Study the storied history of painterly practice, consider traditional and contemporary methods and materials in painting, create and question symbol and allegory, work hands-on through opportunities like generating mural concepts for the Indonesian Consulate center in Los Angeles, visit significant works in museums and galleries, and build your portfolio for further advancement in the complex and rewarding world of painting.
Exercise your craft using wood, steel, plaster, sheet metal, plexiglass, fiberglass, clay, found objects and fiber arts in ArtCenter’s dynamic shops and labs. Through class discussions, you’ll contextualize your and your peers’ projects within sculpture history and contemporary sculpture. You’ll examine monuments and temporality, movement and experience, process and installation, labor and materials.
What makes an artwork an installation? Evaluate your experience creating and witnessing works that exist in space without finite edges. Practice integrating into and intentionally counterbalancing installation sites, use your body and identity as a tool in your artistic practice, and buck against traditional notions of talent, success and failure with an eye toward the conceptual and historical position of installation art.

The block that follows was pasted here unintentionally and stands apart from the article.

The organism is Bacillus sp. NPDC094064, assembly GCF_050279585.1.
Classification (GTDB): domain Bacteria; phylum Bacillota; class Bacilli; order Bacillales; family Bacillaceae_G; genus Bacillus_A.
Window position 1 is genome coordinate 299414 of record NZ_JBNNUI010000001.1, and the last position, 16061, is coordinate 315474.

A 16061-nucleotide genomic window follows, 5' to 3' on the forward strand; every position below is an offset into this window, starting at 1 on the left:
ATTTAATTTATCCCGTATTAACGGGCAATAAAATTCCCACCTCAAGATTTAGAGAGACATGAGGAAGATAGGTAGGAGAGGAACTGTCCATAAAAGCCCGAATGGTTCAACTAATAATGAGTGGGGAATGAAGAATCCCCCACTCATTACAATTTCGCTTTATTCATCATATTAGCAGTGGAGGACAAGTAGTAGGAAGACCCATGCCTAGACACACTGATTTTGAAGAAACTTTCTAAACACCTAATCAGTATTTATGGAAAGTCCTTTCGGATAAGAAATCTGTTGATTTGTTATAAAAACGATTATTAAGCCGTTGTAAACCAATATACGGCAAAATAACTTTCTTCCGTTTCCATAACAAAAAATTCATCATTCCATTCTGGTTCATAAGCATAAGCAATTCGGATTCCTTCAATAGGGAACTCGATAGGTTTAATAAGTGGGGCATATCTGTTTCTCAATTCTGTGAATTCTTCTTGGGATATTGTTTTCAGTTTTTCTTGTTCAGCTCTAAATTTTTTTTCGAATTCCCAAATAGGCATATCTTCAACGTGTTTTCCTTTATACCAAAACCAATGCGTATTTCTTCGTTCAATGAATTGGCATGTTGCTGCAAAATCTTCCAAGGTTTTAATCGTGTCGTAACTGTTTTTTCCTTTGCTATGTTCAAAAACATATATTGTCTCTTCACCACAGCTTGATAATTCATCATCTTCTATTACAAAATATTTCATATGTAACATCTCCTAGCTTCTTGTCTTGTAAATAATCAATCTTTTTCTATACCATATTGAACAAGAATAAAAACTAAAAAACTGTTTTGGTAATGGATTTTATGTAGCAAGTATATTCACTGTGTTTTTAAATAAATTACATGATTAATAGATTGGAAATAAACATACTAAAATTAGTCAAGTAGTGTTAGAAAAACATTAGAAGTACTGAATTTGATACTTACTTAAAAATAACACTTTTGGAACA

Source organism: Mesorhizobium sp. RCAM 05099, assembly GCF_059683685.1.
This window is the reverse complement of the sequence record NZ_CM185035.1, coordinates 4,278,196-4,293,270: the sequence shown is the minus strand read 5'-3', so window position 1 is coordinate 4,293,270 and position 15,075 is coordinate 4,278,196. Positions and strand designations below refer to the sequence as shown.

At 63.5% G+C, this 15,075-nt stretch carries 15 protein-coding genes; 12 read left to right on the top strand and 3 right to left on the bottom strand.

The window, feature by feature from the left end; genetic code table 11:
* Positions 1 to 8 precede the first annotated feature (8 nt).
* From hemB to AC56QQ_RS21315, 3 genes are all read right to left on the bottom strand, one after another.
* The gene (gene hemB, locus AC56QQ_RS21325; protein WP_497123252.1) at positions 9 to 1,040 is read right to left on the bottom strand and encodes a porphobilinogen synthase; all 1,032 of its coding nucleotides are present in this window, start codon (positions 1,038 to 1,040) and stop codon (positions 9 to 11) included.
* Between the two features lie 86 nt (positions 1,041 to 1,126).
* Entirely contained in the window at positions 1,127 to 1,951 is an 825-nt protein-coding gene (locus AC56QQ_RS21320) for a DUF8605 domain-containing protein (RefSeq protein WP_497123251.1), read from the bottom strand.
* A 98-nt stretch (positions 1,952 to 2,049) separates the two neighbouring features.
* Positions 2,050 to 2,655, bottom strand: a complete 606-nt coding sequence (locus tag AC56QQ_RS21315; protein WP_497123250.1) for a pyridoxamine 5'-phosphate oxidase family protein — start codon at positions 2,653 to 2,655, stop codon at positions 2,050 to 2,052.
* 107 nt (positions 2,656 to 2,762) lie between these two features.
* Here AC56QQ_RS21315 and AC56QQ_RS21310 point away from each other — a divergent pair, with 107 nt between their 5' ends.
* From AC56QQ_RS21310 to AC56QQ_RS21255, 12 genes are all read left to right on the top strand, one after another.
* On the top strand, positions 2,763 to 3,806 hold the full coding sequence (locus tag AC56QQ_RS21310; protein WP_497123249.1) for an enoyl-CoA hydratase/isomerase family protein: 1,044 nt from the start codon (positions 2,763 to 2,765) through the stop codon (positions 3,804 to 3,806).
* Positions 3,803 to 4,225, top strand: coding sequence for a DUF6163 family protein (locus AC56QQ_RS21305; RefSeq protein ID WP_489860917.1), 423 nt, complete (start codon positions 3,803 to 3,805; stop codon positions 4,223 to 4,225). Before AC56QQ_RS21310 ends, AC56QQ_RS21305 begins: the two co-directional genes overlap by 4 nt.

Build on basic skills constructing scenes, shooting and editing in courses that push the boundaries of film and video production. Study experimental animation like rotoscoping and collage, or take over campus-wide monitors with your collaborative projects. You’ll engage in film theory, history and critique with both classic films and your peers’ productions, consistently reimagining your place and potential as a creator of the moving image.
Meet at the intersection of drawing, cinema, performance, sculpture and sound in the inventive realms of historical and modern photography. Conversations around imagery reach broad and deep, encountering “us vs. them” mentalities and pushing fresh perspectives where value disagreements have grown stale. Your classroom interrogations will lead you to unique opportunities in digital imaging, including 3D modeling and exhibition spaces looking for the old in the new and the new in the old.